• Fixed crowdfunding means that a campaign has to hit its original funding goal. If it does, money changes hands. If it doesn't, no transaction takes place.
  • Flexible crowdfunding means that the person running the crowdfunding campaign gets to keep the money they raise, regardless of whether the funding goal is reached.

Here's how Indiegogo's fees break down in each category:

Fixed Crowdfunding (or all or none)

  • Indiegogo's fee:
    If the funding goal is reached: 5% of total funds raised.
  • If the funding goal is NOT reached: 0% because contributions are refunded to backers.
  • Credit card processing fee: 2.9% + $0.30 per pledge

Flexible Crowdfunding

  • Indiegogo's fee
    If the funding goal is reached: 5% of total funds raised
  • If the funding goal is NOT reached: 5% and you keep what you earned
  • Credit card processing fee: 2.9% + $0.30 per pledge

As you can see, Indiegogo's fee structure is similar to Kickstarter's. The main difference is the option to choose between fixed and flexible funding options. Using the same details as in the Kickstarter example above, and campaign that raised $100,000 from 1,000 backers would send:

  • $5,000 to Indiegogo
  • $2,900 + $300 to the credit card processor

The take for the creator is $91,800, the same as Kickstarter, despite the slight differences in credit card transaction fees.

The Bottom Line

Crowdfunding offers a powerful way to raise money efficiently while simultaneously creating a crowd of early customers backing your product. But, raising the money is just the beginning of the crowdfunding campaign. Next, you need to produce and ship your product—an expensive endeavor. Add to this the fees you need to pay out to use platforms like Kickstarter and Indiegogo, and you see how much pressure it puts on the crowdfunding process (and how important proper budgeting and planning is!).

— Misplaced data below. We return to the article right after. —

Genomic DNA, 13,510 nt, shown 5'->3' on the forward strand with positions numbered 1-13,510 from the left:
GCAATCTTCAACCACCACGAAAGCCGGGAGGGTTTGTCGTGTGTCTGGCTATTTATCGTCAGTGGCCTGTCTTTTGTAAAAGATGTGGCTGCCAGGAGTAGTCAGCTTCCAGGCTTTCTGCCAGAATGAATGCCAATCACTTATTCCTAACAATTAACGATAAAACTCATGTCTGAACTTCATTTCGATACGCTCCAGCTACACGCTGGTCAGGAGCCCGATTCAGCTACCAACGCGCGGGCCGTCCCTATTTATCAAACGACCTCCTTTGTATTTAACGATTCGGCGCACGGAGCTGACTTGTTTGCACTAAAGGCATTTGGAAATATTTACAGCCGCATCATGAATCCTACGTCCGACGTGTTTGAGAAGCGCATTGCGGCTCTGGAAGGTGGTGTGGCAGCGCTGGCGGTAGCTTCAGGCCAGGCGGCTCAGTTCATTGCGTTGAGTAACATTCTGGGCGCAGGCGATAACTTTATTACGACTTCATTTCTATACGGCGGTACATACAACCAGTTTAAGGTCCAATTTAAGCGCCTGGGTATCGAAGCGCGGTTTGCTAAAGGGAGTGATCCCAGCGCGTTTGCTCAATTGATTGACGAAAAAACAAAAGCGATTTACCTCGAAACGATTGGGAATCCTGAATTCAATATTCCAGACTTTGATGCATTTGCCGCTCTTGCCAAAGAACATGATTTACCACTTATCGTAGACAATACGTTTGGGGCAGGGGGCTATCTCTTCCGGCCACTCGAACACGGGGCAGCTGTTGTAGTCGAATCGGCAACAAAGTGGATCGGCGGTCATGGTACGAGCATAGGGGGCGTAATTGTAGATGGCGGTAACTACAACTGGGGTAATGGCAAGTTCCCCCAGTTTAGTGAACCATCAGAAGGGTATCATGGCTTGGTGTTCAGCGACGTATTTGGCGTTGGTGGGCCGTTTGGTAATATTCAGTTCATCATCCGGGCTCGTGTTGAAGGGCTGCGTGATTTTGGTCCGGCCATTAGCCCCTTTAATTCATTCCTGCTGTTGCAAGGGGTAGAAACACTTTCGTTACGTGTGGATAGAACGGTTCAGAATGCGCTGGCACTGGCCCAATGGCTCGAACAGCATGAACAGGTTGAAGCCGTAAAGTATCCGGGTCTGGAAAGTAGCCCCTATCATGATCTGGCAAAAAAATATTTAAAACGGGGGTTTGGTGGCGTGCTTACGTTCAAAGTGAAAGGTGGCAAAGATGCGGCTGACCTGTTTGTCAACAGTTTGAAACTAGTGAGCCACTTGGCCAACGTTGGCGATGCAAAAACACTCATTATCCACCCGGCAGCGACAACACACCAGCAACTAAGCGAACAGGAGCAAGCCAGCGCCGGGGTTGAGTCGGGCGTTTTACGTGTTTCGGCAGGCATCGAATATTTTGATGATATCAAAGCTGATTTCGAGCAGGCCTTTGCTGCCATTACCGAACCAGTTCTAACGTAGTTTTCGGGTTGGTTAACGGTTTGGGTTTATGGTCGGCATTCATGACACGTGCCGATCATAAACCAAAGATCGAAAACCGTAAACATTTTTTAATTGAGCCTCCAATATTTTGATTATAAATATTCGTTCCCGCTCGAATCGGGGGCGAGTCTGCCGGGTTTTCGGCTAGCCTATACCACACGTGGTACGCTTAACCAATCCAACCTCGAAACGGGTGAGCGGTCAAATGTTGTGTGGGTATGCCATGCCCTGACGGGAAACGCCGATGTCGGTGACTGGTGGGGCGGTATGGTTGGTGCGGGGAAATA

Frequently Asked Questions (FAQs)

What is the cost of crowdfunding?

Looking solely at the fees charged by the leading crowdfunding platforms and not the costs for product development and production, creators can expect to pay about 8% of the total raised in fees (5% in platform fees and 3% in credit card transaction fees).

How much does a Kickstarter cost?

Kickstarter charges a 5% platform fee. Project creators on Kickstarter will also have to pay 3% of the total pledged (plus $0.20 per pledge) per credit card transaction to the credit card processor.

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The Balance uses only high-quality sources, including peer-reviewed studies, to support the facts within our articles. Read our editorial process to learn more about how we fact-check and keep our content accurate, reliable, and trustworthy.
  1. Kickstarter. "What Are the Fees?"

  2. Kickstarter. "Stats."

  3. Kickstarter. "Fees for the United States."

  4. Indiegogo. "Choose Your Funding Type: Can I Keep My Money?"

  5. Indiegogo. "Entrepreneur-Friendly Pricing."